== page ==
June 29, 2023

pregnant woman holding belly

Exposure to per- and polyfluoroalkyl substances (PFAS) may reduce fertility in women by as much as 40%, researchers from the NIEHS-funded Environmental Health Sciences Core Center at Mount Sinai found. The team reported that higher levels of PFAS in blood were associated with a significant reduction in the likelihood of pregnancy and live birth among a group of reproductive-age women in Singapore who were trying to conceive.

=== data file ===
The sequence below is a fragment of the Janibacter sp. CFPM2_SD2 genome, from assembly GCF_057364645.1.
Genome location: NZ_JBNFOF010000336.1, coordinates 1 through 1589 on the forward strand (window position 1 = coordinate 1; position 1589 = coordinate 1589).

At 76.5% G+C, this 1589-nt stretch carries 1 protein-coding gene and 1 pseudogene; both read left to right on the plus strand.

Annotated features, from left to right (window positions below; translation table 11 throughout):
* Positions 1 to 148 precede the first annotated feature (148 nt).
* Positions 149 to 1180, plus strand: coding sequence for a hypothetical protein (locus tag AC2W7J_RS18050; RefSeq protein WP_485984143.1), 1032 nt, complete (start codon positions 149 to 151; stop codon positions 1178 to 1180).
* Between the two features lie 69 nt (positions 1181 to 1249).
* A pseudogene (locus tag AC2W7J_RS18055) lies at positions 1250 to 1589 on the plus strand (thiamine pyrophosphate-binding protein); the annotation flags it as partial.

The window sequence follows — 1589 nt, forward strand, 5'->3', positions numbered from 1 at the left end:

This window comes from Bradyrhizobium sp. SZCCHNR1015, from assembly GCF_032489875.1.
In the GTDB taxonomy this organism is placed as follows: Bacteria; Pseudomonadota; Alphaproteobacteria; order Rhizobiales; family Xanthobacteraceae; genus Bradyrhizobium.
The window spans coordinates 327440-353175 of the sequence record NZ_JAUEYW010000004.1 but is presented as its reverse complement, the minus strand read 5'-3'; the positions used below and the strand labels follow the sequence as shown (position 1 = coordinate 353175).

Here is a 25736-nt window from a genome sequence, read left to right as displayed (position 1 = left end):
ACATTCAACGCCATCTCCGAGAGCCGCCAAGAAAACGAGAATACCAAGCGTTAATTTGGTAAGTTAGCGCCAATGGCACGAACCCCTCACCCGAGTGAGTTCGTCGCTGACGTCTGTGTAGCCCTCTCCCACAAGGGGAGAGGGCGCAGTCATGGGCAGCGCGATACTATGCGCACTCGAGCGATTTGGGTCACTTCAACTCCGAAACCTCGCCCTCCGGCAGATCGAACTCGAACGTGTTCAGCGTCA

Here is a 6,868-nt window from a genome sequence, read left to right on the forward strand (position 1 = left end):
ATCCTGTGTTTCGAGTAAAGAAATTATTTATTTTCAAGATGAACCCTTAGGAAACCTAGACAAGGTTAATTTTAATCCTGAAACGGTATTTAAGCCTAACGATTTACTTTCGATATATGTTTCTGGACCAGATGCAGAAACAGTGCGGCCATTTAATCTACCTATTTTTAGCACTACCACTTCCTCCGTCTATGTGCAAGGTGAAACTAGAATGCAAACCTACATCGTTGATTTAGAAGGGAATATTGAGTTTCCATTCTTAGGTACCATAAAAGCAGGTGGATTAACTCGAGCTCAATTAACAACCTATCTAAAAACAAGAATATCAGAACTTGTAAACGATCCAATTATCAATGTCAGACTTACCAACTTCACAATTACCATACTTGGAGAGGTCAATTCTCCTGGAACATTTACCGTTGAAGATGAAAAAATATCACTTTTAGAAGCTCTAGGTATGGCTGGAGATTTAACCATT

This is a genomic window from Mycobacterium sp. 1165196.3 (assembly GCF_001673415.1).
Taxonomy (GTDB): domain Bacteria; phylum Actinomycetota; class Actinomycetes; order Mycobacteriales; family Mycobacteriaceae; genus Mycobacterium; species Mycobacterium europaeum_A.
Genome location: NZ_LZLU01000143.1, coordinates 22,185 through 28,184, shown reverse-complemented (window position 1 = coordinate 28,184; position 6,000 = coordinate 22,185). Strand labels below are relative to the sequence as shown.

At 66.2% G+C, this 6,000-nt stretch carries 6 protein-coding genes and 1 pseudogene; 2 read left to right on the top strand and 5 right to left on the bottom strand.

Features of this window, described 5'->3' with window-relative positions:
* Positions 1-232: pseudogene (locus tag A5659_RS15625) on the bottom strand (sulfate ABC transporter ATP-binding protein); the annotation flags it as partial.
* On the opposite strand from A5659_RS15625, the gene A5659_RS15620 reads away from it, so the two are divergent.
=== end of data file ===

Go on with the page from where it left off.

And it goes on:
“PFAS can disrupt our reproductive hormones and have been linked with delayed puberty onset and increased risks for endometriosis and polycystic ovary syndrome in previous studies. What our study adds is that PFAS may also decrease fertility in women who are generally healthy and are naturally trying to conceive,” said senior author and Mount Sinani Core Center member Damaskini Valvi, M.D., Ph.D.